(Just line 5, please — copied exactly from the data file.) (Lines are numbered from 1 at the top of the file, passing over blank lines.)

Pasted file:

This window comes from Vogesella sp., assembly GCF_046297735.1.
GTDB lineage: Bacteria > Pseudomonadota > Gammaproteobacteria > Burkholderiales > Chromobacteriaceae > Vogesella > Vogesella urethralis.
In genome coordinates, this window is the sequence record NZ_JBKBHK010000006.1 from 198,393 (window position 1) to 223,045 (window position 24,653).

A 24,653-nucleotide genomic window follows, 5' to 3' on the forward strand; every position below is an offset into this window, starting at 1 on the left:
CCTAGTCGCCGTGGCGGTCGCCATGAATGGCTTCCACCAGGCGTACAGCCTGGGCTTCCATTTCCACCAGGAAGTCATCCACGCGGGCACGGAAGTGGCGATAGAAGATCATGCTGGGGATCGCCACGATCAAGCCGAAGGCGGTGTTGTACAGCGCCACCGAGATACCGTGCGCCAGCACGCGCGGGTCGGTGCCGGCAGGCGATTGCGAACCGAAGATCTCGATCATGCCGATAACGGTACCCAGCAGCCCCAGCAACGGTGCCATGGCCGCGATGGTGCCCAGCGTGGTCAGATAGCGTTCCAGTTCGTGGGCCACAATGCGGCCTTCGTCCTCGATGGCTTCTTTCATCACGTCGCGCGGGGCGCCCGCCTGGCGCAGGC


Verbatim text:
CCTAGTCGCCGTGGCGGTCGCCATGAATGGCTTCCACCAGGCGTACAGCCTGGGCTTCCATTTCCACCAGGAAGTCATCCACGCGGGCACGGAAGTGGCGATAGAAGATCATGCTGGGGATCGCCACGATCAAGCCGAAGGCGGTGTTGTACAGCGCCACCGAGATACCGTGCGCCAGCACGCGCGGGTCGGTGCCGGCAGGCGATTGCGAACCGAAGATCTCGATCATGCCGATAACGGTACCCAGCAGCCCCAGCAACGGTGCCATGGCCGCGATGGTGCCCAGCGTGGTCAGATAGCGTTCCAGTTCGTGGGCCACAATGCGGCCTTCGTCCTCGATGGCTTCTTTCATCACGTCGCGCGGGGCGCCCGCCTGGCGCAGGC